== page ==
Since I added Linux to my operating system workflow I am no longer able to have all my text snippets, including code, only available on macOS. I need a cross-platform snippet tool and today we’re going to look at Espanso which is my current option for a cross-platform snippet manager.

Installing Espanso

On macOS, you have two options to install Espanso. Most people should probably download the application image from the link above and install it in the traditional way. I prefer to use Homebrew when possible so I used the following two commands (also on the install page) to get Espanso running on macOS.

brew tap espanso/espanso
brew install espanso

If you want to install Espanso on Linux then they have an AppImage option for you, or you could manually compile from source. I went with the AppImage on my Fedora 38 install.

Basic Espanso Configuration

If you’re comfortable with the command line then the easiest way to find where the Espanso configuration file is is to use espanso path via terminal. It should yield one of the following three paths depending on your platform.

  • Linux: $XDG_CONFIG_HOME/espanso (e.g. /home/user/.config/espanso)
  • macOS: $HOME/Library/Application Support/espanso (e.g. /Users/user/Library/Application Support/espanso)
    • NOTE: when migrating from the previous 0.7.3 version, the configuration directory will be located in$HOME/Library/Preferences/espanso for compatibility purposes.
  • Windows: {FOLDERID_RoamingAppData}\espanso (e.g. C:\Users\user\AppData\Roaming\espanso)

Once you find the path in the terminal you need to open up that configuration file so that you can change the snippets that are available for replacement. The configuration file uses the yml format so make sure you’re using spaces in your text editor.

You can see in the screenshot below I left myself a note to add Obsidian as a snippet so that I don’t have to type it all the time.

Existing Espanso snippets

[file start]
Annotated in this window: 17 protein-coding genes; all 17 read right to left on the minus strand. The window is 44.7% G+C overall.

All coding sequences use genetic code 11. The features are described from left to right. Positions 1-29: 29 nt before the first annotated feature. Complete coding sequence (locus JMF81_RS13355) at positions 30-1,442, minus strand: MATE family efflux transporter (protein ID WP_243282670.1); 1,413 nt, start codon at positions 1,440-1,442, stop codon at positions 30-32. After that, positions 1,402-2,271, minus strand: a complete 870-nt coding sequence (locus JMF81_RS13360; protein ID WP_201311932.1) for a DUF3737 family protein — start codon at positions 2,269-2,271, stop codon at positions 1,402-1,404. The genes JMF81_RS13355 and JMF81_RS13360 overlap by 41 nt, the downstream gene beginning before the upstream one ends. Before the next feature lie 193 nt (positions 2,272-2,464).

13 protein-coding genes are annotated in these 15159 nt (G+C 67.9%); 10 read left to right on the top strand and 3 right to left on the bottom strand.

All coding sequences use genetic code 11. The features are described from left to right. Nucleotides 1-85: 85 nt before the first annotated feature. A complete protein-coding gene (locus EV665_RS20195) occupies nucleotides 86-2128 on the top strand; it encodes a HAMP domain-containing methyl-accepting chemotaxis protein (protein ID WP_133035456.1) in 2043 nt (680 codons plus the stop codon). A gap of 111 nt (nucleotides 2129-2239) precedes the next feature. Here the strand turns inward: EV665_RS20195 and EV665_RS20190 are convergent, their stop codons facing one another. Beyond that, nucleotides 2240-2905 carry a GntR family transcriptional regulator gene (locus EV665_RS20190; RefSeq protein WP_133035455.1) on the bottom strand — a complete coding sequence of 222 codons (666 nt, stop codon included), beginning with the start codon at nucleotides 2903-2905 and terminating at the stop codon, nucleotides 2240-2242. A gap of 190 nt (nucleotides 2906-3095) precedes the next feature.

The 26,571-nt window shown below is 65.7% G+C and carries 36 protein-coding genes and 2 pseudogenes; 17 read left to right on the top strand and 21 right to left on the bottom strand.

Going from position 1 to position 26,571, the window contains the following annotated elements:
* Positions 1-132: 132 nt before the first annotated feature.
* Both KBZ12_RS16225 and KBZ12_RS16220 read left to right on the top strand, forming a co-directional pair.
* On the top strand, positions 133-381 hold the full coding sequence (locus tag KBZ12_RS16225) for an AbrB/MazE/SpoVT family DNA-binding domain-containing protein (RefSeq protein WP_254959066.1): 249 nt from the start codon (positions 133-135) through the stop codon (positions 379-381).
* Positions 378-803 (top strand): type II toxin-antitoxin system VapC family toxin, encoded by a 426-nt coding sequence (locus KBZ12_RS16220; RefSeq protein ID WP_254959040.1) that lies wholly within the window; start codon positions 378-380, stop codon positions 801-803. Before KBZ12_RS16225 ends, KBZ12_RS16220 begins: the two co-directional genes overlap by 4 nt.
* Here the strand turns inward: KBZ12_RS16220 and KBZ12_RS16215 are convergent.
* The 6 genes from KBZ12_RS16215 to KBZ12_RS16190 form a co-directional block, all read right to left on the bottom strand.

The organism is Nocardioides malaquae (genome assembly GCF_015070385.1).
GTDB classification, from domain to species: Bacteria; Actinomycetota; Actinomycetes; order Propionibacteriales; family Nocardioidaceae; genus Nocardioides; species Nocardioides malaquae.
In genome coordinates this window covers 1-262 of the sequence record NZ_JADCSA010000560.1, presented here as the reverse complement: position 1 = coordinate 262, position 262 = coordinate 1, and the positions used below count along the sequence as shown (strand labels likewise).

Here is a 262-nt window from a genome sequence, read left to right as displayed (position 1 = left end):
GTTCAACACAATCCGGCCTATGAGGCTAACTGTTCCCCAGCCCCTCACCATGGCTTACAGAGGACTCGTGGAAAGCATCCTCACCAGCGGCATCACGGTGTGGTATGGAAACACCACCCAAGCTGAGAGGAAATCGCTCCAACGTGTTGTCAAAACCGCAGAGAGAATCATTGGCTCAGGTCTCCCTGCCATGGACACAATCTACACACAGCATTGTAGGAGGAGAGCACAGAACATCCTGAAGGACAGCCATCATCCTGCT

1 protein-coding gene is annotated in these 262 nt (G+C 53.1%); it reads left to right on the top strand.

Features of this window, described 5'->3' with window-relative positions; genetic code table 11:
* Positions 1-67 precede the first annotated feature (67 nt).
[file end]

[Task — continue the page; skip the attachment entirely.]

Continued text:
Now you can see that I’ve added Obsidian to the registered snippets.

Obsidian added to snippets

All you have to do is save the file and Espanso will live reload your snippets and you’ll have the new fill-in value available.

Espanso Search

Once you have many snippets in your library it can be hard to remember all the find/replace sequences that are available for you to use. Luckily Espanso has a built-in search feature. This is available on macOS via ⌥ Shift and in Linux/Windows via ALT Shift.

Pressing this command brings up the search window where you can type to filter your snippets, and if you see what you want you can select the snippet with a quick keyboard command.

Espanso search

Syncing Espanso

Out of the box, Espanso doesn’t provide any sync function for your snippets. I’ve chosen to build a GitHub repository for my snippets and then push/pull the yml file between systems as I make changes. I could certainly see this being a pain in the ass for some, but I use Git regularly so it’s not that big a hurdle for me.

With that said, I am working on a single script to set up a computer that would pull my GitHub configuration repositories down so that I can have a computer set up and synced with a single command.

There is more

Today we’ve only taken a basic look at what Espanso offers because that’s enough for most people. In the future we’ll look at cursor placement, dealing with custom extensions and configuration files, and dealing with long code snippets that have lots of line breaks.

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